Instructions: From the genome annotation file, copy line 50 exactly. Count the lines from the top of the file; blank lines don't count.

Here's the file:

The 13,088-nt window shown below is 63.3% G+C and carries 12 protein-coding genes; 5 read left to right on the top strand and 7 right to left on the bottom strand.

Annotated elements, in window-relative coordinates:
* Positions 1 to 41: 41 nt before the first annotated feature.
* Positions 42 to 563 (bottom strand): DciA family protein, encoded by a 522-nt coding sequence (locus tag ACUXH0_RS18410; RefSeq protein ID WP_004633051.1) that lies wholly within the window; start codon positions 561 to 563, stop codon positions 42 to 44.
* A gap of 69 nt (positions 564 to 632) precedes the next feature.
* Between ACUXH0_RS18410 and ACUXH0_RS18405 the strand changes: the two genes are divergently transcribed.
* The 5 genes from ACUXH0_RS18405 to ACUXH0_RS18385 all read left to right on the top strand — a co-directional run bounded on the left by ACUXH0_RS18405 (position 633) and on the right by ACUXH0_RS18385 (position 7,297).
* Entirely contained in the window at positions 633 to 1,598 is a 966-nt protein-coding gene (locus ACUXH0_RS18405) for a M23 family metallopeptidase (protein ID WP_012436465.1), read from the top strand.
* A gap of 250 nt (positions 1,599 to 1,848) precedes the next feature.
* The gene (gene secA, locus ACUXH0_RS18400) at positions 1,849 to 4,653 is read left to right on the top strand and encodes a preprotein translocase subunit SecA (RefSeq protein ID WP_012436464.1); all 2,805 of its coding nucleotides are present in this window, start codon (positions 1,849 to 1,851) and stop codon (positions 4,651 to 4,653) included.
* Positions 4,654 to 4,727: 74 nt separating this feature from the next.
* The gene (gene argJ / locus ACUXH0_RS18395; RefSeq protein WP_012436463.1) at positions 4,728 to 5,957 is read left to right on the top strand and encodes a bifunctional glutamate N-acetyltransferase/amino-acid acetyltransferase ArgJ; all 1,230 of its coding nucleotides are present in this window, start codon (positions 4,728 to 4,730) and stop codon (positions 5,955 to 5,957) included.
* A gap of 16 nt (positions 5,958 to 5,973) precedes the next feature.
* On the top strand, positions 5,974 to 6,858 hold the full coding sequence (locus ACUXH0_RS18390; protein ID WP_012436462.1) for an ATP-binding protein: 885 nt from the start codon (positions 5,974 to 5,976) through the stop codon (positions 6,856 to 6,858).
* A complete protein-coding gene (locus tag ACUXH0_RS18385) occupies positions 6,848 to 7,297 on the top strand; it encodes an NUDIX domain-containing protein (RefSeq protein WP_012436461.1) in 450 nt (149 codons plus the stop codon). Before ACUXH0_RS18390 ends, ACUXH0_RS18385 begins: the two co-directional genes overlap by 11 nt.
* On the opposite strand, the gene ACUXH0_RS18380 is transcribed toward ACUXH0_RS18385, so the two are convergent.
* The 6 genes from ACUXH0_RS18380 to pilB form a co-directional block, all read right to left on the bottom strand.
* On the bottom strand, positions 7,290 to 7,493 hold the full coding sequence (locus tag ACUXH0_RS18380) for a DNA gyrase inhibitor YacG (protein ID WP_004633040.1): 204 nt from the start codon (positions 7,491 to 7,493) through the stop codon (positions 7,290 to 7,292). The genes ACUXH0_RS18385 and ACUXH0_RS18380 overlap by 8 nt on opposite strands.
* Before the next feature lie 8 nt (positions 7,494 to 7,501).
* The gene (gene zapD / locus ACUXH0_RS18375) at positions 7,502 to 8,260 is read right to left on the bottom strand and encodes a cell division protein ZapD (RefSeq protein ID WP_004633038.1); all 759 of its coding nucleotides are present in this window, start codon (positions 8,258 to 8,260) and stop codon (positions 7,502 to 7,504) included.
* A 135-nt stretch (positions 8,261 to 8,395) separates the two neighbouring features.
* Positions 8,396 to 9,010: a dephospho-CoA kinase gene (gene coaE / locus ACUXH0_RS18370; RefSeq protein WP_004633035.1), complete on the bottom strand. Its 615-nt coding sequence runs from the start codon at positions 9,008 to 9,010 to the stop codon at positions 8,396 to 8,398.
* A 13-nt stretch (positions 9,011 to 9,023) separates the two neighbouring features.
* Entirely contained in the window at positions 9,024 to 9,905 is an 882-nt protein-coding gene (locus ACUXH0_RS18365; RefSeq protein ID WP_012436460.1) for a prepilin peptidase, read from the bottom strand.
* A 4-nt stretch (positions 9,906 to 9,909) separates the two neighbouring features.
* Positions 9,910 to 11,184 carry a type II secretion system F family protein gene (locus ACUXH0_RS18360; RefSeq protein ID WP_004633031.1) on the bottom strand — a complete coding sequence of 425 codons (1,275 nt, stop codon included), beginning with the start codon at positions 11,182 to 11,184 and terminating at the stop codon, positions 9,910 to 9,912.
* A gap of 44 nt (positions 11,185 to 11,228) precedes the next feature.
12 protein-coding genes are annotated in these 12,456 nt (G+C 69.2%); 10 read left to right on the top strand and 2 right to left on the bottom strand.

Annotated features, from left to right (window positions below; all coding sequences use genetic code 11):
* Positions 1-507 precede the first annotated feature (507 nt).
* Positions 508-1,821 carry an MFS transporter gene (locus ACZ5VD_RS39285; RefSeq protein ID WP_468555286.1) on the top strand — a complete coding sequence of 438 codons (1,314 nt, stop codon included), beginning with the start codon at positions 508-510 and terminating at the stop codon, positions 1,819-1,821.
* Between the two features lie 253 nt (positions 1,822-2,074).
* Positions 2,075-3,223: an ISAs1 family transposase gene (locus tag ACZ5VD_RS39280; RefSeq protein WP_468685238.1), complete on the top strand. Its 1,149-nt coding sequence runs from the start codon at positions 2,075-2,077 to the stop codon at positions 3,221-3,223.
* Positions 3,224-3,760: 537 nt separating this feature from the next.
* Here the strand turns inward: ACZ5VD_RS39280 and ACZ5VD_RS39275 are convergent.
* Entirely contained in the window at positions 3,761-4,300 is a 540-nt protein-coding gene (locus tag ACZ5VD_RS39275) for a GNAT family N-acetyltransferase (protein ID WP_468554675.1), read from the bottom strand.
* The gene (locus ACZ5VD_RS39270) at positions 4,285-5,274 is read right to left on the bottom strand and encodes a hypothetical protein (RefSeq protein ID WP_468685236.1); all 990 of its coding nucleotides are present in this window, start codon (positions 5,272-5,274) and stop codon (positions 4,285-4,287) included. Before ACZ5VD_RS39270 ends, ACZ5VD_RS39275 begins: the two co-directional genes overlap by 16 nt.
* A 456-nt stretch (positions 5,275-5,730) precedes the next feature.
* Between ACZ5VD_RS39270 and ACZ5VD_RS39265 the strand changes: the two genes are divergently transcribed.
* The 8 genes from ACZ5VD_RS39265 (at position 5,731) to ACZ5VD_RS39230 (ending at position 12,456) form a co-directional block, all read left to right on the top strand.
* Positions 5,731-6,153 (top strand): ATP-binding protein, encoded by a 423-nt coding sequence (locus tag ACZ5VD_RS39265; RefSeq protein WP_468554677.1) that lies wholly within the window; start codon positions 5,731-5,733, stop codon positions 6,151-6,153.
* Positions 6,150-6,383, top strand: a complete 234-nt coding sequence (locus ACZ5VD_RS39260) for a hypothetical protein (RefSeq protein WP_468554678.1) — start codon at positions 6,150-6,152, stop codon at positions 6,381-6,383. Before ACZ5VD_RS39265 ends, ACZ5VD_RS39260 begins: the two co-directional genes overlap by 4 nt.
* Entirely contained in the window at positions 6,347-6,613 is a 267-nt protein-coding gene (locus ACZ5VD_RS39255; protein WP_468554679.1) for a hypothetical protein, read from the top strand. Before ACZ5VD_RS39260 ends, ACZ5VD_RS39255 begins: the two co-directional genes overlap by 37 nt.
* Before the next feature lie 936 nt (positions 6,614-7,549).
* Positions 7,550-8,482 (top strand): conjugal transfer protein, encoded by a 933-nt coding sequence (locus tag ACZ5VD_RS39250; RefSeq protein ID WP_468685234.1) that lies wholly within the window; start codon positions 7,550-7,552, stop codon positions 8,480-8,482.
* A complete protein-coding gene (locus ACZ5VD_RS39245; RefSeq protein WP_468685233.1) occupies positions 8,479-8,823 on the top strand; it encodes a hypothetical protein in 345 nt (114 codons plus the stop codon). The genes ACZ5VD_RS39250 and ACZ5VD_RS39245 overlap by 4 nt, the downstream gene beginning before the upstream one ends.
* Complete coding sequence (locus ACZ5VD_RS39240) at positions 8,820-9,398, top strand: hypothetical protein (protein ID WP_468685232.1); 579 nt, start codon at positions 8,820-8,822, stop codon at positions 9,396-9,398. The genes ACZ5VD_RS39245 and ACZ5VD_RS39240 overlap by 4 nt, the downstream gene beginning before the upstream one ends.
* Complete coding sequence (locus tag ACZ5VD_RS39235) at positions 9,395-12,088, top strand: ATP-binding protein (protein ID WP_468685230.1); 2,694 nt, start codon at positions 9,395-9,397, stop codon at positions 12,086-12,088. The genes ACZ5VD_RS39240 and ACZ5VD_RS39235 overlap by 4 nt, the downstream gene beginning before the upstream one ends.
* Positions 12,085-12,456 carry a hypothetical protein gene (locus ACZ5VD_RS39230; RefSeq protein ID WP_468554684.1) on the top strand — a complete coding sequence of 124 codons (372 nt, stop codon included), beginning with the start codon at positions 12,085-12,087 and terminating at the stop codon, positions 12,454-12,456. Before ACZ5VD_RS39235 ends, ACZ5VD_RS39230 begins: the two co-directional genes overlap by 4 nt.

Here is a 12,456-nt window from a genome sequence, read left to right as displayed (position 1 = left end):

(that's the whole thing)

Here is a 12,456-nt window from a genome sequence, read left to right as displayed (position 1 = left end):